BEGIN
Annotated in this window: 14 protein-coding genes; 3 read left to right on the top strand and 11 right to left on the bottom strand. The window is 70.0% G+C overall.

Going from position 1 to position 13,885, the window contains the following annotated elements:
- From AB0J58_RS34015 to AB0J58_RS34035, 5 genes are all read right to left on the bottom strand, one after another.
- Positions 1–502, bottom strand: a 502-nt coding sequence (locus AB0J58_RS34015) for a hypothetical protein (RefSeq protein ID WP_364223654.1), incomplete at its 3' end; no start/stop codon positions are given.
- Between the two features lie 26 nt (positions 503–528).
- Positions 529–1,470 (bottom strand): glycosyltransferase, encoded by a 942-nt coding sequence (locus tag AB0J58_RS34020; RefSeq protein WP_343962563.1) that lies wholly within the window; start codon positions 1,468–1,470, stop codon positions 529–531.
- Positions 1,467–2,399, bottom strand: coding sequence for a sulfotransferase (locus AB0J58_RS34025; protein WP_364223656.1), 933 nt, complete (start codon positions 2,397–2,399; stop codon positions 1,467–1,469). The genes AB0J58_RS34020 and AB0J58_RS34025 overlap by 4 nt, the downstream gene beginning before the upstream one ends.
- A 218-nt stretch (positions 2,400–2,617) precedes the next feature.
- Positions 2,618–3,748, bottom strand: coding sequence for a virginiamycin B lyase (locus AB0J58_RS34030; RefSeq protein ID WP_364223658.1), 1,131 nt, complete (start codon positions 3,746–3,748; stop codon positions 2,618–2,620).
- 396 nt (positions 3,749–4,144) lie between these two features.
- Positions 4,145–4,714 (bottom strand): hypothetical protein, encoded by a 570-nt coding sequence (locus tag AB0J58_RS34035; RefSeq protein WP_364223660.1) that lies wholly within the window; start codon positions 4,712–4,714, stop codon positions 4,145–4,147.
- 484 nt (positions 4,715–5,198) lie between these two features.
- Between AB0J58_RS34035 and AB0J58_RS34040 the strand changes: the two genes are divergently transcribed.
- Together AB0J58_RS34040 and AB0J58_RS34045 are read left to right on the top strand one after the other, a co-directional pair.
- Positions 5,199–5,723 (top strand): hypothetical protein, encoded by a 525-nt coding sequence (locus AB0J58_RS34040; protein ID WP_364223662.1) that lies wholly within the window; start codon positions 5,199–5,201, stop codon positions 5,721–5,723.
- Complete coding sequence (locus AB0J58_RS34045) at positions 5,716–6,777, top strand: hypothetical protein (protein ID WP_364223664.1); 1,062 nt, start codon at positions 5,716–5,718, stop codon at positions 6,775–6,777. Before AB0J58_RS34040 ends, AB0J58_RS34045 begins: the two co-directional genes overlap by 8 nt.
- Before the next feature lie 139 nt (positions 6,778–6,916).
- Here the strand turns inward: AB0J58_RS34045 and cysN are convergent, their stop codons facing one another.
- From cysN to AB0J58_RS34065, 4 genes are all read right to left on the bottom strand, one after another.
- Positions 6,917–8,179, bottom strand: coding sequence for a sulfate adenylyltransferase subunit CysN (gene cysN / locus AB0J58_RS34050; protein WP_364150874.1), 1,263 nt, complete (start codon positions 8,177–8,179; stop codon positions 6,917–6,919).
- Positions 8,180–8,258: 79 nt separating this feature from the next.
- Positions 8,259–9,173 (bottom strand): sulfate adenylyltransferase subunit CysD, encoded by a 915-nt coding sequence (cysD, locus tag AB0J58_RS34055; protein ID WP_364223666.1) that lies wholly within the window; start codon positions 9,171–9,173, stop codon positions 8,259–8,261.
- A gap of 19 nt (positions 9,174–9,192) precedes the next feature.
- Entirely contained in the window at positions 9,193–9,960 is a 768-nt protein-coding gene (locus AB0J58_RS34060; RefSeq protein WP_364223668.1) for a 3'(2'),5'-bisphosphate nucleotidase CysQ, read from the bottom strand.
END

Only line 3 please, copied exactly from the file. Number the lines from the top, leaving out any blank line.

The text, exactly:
- From AB0J58_RS34015 to AB0J58_RS34035, 5 genes are all read right to left on the bottom strand, one after another.